Smart grid advocates and lawmakers were (as expected) shot down this week when the Illinois governor, Pat Quinn, followed through with the promise to veto legislation that would raise electricity rates to help modernize the grid.
The bill will now go back to the legislature, where proponents say that the veto will be overridden. But Quinn wants the process to start again from the beginning, not at the hands of politicians, but under the purview of the Illinois Commerce Commission. The current bill would provide ComEd and Ameren with $3 billion for infrastructure over the next 10 years.
Nowhere near Illinois, in an over-air-conditioned, brightly carpeted conference room in the nation’s capitol, smart grid industry leaders mulled this decision during GridWeek on Wednesday.
“Stakeholders believe they have a compelling business case for smart grid, yet the governor vetoes that,” said David Green, Executive VP of Customers & Markets for Elster. “There are real questions around the business case: are the benefits to customers real?”
Ask anyone at GridWeek 2011 (or any year at GridWeek) and they tell you the benefits are very real: more reliable service, with fewer, more isolated outages and better power quality. More control in the home around heating and cooling (although arguably this does not require a smart meter) and a wealth of visibility options to allow customers to understand their energy use, if they choose to.
But there is no elevator pitch in smart grid, at least not one that’s loud and clear enough to reach enough politicians and other stakeholders. There’s a vague, yet noisy, refrain in politics that the U.S. needs to invest in infrastructure -- but few real ideas about timeline and cost.
“Every comment made by the Attorney General in Illinois agrees that we need to build the smart grid,” said Eric Dresselhuys, Executive Vice President & Chief Marketing Officer Silver Spring Networks. “That’s where the agreement stops. This is about procedural mechanism. All of the comments from people who fought ComEd agree we need a smart grid, but no one can say how to build it.”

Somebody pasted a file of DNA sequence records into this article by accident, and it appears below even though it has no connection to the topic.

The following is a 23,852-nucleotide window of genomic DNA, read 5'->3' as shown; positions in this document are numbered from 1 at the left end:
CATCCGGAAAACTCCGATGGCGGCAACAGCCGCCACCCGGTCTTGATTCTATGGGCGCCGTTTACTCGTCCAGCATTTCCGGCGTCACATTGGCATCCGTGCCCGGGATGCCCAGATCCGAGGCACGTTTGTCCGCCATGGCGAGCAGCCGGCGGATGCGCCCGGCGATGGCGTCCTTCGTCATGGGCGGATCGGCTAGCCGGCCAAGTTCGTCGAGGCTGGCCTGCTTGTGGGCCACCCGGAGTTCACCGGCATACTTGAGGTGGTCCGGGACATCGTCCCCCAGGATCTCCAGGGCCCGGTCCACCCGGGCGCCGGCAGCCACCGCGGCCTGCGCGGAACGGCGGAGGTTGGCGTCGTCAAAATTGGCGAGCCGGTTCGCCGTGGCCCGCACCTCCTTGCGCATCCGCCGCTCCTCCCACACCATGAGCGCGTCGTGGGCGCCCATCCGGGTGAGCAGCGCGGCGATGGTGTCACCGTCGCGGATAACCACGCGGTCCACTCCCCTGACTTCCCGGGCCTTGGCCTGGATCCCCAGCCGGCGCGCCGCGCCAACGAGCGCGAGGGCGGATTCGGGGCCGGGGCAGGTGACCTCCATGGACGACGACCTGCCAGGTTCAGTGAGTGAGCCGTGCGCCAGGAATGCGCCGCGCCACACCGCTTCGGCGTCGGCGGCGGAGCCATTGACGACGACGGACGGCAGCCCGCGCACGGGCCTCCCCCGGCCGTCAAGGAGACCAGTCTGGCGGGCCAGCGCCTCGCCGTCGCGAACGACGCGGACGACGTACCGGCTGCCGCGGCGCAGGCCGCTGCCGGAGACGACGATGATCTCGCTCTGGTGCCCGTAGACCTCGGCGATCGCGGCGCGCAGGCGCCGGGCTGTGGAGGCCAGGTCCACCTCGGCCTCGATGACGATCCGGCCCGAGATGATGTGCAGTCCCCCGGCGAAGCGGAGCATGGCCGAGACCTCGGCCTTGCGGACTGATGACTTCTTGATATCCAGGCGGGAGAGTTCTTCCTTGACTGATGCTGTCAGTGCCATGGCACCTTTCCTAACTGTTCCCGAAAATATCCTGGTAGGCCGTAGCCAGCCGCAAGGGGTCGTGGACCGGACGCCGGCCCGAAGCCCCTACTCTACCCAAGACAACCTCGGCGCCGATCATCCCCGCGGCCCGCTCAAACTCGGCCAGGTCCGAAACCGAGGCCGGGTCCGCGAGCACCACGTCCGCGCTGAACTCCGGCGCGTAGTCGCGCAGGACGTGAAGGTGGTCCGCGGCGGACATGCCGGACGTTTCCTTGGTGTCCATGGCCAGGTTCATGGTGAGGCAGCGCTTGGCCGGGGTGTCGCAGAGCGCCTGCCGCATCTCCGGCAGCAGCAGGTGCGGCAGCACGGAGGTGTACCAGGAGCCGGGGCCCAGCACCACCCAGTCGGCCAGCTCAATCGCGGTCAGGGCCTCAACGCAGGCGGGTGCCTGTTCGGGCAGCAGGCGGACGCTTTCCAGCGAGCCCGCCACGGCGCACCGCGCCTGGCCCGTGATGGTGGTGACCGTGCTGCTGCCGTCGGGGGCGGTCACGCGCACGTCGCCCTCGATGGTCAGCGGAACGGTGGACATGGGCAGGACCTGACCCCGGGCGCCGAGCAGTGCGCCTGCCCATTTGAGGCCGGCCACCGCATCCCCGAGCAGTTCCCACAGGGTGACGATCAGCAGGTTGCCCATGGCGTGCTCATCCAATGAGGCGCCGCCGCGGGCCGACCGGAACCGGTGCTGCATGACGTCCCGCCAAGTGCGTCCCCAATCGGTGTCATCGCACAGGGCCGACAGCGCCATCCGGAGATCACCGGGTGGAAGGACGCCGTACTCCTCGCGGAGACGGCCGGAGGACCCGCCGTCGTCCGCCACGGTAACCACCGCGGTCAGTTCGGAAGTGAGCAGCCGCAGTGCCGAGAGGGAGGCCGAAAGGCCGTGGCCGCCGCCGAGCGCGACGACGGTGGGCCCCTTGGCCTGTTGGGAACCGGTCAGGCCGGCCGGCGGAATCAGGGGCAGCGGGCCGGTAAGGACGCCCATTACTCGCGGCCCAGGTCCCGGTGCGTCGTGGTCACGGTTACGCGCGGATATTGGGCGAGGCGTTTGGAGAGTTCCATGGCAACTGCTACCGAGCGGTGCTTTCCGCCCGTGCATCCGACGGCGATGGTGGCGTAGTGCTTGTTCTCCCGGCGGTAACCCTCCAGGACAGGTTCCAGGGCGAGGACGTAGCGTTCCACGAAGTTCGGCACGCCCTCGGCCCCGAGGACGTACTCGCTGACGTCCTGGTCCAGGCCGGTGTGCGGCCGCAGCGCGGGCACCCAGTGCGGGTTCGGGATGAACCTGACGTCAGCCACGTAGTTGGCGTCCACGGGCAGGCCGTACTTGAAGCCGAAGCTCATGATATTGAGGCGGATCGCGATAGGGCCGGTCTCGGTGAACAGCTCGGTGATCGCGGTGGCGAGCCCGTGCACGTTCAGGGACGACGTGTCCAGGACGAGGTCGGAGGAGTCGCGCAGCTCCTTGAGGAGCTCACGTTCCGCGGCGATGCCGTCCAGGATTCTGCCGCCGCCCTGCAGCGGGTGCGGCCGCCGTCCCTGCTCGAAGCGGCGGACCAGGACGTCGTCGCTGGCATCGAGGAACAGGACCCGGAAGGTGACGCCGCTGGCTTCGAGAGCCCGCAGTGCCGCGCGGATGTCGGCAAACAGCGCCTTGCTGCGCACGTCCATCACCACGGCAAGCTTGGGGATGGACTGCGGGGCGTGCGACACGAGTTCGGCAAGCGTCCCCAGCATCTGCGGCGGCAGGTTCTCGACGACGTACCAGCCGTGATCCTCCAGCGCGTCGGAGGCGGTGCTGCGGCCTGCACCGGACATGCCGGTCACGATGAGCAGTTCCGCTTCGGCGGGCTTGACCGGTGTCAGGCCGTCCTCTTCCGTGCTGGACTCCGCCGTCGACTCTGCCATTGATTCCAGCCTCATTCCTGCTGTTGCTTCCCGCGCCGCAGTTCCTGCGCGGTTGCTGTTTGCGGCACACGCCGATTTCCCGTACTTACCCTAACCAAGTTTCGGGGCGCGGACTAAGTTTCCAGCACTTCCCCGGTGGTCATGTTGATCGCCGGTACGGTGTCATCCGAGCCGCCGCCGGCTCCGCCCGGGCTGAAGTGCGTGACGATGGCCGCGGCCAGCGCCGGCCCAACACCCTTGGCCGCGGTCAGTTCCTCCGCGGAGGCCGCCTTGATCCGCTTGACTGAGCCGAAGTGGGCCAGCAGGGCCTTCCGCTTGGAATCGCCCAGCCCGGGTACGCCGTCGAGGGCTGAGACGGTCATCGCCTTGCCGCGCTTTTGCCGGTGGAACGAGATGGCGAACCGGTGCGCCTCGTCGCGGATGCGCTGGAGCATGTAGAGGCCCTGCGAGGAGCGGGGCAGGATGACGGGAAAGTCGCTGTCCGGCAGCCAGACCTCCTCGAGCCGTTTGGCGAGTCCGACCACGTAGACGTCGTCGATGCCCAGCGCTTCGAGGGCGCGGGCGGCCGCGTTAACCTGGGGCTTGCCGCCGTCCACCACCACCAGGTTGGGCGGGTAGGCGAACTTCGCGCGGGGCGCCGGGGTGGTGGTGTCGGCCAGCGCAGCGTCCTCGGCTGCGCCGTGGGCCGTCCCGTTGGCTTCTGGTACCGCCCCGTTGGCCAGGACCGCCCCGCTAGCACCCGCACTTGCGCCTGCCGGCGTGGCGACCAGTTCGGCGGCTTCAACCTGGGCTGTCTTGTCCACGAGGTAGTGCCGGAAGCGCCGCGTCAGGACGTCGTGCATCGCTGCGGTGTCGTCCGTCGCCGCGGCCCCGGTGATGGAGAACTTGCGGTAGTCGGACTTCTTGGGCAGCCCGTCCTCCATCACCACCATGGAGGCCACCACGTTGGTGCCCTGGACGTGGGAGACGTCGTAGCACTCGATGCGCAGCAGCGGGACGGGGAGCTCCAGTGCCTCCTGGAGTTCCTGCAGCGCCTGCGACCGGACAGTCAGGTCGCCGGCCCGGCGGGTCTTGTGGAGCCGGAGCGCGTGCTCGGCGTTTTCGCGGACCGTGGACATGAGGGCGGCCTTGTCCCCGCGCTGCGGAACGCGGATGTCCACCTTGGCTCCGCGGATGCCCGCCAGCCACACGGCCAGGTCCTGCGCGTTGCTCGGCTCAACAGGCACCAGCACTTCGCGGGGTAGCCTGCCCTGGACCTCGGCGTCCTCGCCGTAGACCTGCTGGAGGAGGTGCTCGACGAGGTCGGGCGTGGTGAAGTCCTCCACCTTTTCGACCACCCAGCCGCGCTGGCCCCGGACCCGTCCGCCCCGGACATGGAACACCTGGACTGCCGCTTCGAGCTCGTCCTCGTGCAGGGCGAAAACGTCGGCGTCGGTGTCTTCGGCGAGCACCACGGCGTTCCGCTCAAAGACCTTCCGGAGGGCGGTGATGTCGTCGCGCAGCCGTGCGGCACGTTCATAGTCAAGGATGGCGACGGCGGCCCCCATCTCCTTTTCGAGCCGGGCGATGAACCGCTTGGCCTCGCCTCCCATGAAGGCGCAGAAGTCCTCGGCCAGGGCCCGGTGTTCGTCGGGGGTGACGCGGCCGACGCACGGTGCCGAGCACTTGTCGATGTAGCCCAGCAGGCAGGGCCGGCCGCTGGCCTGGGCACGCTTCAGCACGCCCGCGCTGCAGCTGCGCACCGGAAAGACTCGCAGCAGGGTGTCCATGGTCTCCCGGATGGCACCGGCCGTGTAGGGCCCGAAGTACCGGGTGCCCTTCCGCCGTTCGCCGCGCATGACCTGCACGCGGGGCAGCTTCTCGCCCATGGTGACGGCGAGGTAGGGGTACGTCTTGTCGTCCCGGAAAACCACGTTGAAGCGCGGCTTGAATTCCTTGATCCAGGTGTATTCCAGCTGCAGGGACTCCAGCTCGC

Opponents, although they support the notion of a more intelligent grid, said the bill didn’t have enough consumer protections and would unfairly raise rates. The governor also attacked ComEd for how it handled its recent power outages.
In many ways, Dresselhuys is correct. This is a procedural issue in that it pertains to how the utilities go about the process of cost recovery, and it could be worked out either in the next round of legislation or, eventually, back in the hands of the regulators.
And yet it’s so much more than that. A grid with more visibility -- from the transmission down to meters on the house -- would be a huge asset in an outage and ideally would allow ComEd to better manage -- and to minimize -- outages.
For all of the talk about the sad state of American infrastructure, there is a lack of political will to invest in utilities in many regions, and a lack of innovation by some utilities and regulators when it comes to designing a system that will allow utilities to provide 21st century service.
Another advantage of a modern grid is that large businesses set up shop in cities and towns based on power reliability -- something that municipal utilities often use as a factor in adopting smart grid technologies.
For consumers, it’s all about “simplicity and value,” according to Brian Huey, Strategy and Business Development for M2M Smart Grid, Utilities, Oil and Gas at Sprint Nextel. “Then you have to address the ‘what’s in it for me.’” It sounds so simple, and yet Illinois shows that it’s so hard.
Part of the problem is that utilities have historically never had to sell ideas to their customers -- and many vendors in the space will regale you with stories about how frustrating some utilities are to work with in this regard. It’s a slow learning curve for many. Also, some technologies, like smart meters, might not make sense for every utility right now unless they can demonstrate they’ll be used to meet demand-side efficiency through robust consumer programs.
The sales pitch for smart grid has to come faster, clearer and in more ways than ever before if it's going to get built nationwide anytime soon. And there are a lot of selling points; they get repeated at conferences all year round. Few of them are put out to the public in meaningful ways, outside of a handful of TV commercials in select states.
Illinois is both an isolated and common problem. In many ways, it is reminiscent of the Baltimore Gas & Electric proposal that was denied before being re-jiggered and finally approved -- with more consumer safeguards and education.
Utilities should be pressed to prove why their requests for rate hikes are justified, but they also need a crash course in public relations -- and potentially in organization culture overall -- in order to see that a 21st-century grid starts at more reliable power but needs to be so much more. “If we decide to spend all of our time and energy obsessing about the paybacks and regulatory benefits instead of the consumer benefits,” said Dresselhuys, “we’ll never get anywhere.”